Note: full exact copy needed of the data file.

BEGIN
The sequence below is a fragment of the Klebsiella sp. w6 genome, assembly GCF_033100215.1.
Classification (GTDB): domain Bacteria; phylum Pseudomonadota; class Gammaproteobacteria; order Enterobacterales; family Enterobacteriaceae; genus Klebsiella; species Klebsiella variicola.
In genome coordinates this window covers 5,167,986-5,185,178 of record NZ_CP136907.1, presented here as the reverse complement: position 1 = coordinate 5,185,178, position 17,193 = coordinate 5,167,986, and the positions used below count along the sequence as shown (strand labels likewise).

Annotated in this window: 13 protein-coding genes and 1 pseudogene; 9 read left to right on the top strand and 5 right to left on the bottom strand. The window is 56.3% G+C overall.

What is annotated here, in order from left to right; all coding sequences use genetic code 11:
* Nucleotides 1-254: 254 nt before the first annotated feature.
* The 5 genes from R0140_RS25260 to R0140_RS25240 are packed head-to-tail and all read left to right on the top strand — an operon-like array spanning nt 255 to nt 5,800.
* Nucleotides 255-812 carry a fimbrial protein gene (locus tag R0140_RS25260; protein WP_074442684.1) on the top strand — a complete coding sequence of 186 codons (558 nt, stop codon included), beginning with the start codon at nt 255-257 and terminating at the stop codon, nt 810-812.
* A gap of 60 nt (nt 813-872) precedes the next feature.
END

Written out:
The sequence below is a fragment of the Klebsiella sp. w6 genome, assembly GCF_033100215.1.
Classification (GTDB): domain Bacteria; phylum Pseudomonadota; class Gammaproteobacteria; order Enterobacterales; family Enterobacteriaceae; genus Klebsiella; species Klebsiella variicola.
In genome coordinates this window covers 5,167,986-5,185,178 of record NZ_CP136907.1, presented here as the reverse complement: position 1 = coordinate 5,185,178, position 17,193 = coordinate 5,167,986, and the positions used below count along the sequence as shown (strand labels likewise).

Annotated in this window: 13 protein-coding genes and 1 pseudogene; 9 read left to right on the top strand and 5 right to left on the bottom strand. The window is 56.3% G+C overall.

What is annotated here, in order from left to right; all coding sequences use genetic code 11:
* Nucleotides 1-254: 254 nt before the first annotated feature.
* The 5 genes from R0140_RS25260 to R0140_RS25240 are packed head-to-tail and all read left to right on the top strand — an operon-like array spanning nt 255 to nt 5,800.
* Nucleotides 255-812 carry a fimbrial protein gene (locus tag R0140_RS25260; protein WP_074442684.1) on the top strand — a complete coding sequence of 186 codons (558 nt, stop codon included), beginning with the start codon at nt 255-257 and terminating at the stop codon, nt 810-812.
* A gap of 60 nt (nt 813-872) precedes the next feature.